Proposed Bills to Threaten Victims Rights | Take Justice Back

Proposed Bills to Threaten Victims Rights

This week, Congress is devoting one of its first weeks back after recess and the government shutdown to try and mend ties with the U.S. Chamber of Commerce.  They have scheduled a House floor vote on two U.S. Chamber sponsored bills (H.R. 982 & H.R. 2655).  Debate on the two bills will start Wednesday, Nov. 13th. 

The only goals of both bills are to limit the rights of Americans to access justice and accountability.

H.R. 982 (FACT Act) would violate asbestos victims’ privacy and allow asbestos corporations to delay and deny justice until asbestos victims die.  This bill is a handout to corporations such as Honeywell and Union Carbide that knowingly exposed millions of Americans to the deadly toxin – asbestos.

H.R. 982 will disproportionately harm veterans, who have been disproportionately exposed to asbestos. Congress is set to vote on this anti-veterans, anti-victims, anti-privacy bill the same week of Veterans Day.

H.R. 2655 (LARA) is the latest favor to multinational corporations seeking to undermine the rights of Americans and bully their way out of accountability.  It will force our courts and judges down a path that is known to be unnecessary and counterproductive by taking away judges’ discretion to issue sanctions and replacing it with Congressionally-mandated rules. These are the same rules that were in place from 1983 to 1993, which judges and legal scholars ruled a complete failure. 

When these rules were in effect from 1983 to 1993, they prevented Americans who were targets of discrimination or civil rights violations from bringing cases.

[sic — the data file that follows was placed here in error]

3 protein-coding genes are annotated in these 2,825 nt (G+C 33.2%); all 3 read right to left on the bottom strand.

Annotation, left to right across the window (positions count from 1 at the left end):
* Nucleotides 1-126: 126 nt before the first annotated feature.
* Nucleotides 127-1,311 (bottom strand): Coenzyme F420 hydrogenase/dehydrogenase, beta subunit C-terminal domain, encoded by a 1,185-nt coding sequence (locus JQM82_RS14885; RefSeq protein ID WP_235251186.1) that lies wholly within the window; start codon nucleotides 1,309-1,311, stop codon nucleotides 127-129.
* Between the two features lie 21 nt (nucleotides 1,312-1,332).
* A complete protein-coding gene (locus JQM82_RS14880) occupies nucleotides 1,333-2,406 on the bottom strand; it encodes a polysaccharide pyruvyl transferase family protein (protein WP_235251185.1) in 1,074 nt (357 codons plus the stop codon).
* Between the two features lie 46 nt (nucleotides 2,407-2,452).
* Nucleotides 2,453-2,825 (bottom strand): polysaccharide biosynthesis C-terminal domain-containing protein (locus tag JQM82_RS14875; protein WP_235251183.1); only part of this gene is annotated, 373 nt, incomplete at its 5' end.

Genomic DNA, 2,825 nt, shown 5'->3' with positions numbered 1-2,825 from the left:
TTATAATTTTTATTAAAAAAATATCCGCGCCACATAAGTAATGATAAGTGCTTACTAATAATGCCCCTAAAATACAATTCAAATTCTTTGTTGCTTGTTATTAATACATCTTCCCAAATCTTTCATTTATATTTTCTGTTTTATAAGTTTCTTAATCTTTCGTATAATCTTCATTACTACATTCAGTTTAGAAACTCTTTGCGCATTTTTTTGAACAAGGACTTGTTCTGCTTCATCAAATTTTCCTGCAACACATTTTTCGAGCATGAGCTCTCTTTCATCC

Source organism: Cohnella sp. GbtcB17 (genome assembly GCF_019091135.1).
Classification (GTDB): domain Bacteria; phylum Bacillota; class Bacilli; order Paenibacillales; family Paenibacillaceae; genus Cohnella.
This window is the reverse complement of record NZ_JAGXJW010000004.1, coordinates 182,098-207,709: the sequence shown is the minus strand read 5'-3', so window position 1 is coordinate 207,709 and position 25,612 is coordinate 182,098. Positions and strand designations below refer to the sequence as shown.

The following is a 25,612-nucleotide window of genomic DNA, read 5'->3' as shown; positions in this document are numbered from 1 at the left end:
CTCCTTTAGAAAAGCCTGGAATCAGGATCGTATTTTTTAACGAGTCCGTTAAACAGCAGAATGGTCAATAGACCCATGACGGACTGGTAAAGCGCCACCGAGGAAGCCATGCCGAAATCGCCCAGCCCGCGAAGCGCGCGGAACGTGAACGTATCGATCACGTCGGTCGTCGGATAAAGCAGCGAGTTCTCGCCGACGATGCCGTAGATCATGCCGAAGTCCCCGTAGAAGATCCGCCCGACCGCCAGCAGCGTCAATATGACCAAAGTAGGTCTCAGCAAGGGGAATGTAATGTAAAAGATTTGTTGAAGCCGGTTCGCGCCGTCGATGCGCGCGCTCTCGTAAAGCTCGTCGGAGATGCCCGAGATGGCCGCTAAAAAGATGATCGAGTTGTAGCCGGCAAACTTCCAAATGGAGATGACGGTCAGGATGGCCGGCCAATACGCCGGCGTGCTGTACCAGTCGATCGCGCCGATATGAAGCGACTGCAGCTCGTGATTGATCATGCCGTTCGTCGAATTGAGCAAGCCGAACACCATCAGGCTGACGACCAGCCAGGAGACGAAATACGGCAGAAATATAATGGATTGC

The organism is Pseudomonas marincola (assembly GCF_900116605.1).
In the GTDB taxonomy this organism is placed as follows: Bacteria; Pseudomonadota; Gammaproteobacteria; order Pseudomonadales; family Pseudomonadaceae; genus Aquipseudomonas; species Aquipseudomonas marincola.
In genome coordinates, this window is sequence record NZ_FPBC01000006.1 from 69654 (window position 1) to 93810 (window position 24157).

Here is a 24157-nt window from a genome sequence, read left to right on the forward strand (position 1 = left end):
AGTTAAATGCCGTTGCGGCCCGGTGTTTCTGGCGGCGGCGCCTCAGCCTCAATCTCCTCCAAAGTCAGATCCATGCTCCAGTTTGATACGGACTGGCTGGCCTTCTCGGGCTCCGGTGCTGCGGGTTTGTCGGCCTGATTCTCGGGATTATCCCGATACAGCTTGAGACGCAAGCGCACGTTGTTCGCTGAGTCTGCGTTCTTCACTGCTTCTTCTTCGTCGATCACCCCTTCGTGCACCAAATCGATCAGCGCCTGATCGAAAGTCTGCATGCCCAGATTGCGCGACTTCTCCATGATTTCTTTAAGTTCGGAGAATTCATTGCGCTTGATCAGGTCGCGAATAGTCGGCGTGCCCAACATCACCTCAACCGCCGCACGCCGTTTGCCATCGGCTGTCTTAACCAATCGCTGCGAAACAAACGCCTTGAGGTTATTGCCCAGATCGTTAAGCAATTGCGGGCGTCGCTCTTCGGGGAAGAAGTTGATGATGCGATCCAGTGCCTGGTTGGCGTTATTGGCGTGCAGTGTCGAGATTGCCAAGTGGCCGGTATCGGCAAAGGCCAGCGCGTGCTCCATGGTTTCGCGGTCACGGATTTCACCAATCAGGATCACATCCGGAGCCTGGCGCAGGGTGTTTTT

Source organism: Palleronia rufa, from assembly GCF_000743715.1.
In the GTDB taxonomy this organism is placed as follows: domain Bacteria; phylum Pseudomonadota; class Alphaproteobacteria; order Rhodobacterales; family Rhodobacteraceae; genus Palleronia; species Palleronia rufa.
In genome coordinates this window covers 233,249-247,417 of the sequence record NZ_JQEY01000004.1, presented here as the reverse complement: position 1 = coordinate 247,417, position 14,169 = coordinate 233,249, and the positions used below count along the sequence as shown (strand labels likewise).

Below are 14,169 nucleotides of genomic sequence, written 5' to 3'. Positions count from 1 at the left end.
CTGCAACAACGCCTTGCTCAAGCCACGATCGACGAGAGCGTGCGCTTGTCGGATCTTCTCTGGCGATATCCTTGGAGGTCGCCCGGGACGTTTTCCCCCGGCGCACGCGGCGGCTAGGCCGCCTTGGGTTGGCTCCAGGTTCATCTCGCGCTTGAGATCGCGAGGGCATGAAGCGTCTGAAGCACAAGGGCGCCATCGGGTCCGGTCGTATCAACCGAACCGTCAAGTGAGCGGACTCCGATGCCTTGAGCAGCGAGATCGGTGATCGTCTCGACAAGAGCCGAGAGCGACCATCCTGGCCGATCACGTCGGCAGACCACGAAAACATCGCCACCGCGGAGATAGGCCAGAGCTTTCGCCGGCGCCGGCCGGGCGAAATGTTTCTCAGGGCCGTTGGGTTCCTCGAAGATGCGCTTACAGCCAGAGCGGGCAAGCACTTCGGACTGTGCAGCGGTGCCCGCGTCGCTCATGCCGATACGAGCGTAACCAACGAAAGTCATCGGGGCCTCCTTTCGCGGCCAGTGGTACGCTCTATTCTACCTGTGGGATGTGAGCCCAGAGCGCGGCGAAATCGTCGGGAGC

Asbestos Background

  • Asbestos kills at least 10,000 Americans every year.
  • Asbestos is still legal and lethal in the United States – it is even present in the U.S. Capitol and House Office buildings.
  • Veterans comprise 30% of all mesothelioma deaths nationally but only make up 8% of the population.  Mesothelioma is horrific asbestos disease for which there is no cure. 
  • Asbestos was known to be deadly by the 1930s, but asbestos corporate executives callously covered-up the dangers of asbestos for profit.
  • Time is of the essence – most victims of asbestos-related diseases die within one to two years after diagnosis.

H.R. 982 (FACT Act)

The “Furthering Asbestos Claim Transparency (FACT) Act of 2013” (H.R.982), is part of the latest tactic implemented by ALEC and the U.S. Chamber of Commerce to let the asbestos industry off the hook by burying the system in paperwork and delaying justice until victims die. This strategy focuses on an easily misunderstood bankruptcy process and takes a three-pronged approach:

  • State legislation: In 2007, ALEC adopted the “Asbestos Claims Transparency Act.” LA, MI, MS, PA, OH, OK, SC, TX, WV, and WI have seen versions of this legislation. 
  • Judicial Conference: On November 22, 2010, the U.S. Chamber made a direct appeal to the Judicial Conference to change the rules governing bankruptcy law.
  • Federal legislation: H.R.982 was introduced on March 6, 2013.  In the 112th Congress, H.R.4369 / S.3076 was introduced in the House and Senate.

Pulling back the curtain on this legislation shows where transparency is needed – with the asbestos industry and the front groups working on its behalf.

H.R. 2655 (LARA)

  • Rule 11, as it is currently written, gives judges the flexibility to determine when to enforce sanctions against attorneys who file lawsuits containing errors or for improper purposes.
  • H.R. 2655 would take away that flexibility, replacing the discretion of federal court judges with Congressionally-mandated rules.
  • The American Bar Association, the Judicial Conference of the United States and a coalition of consumer groups oppose this legislation.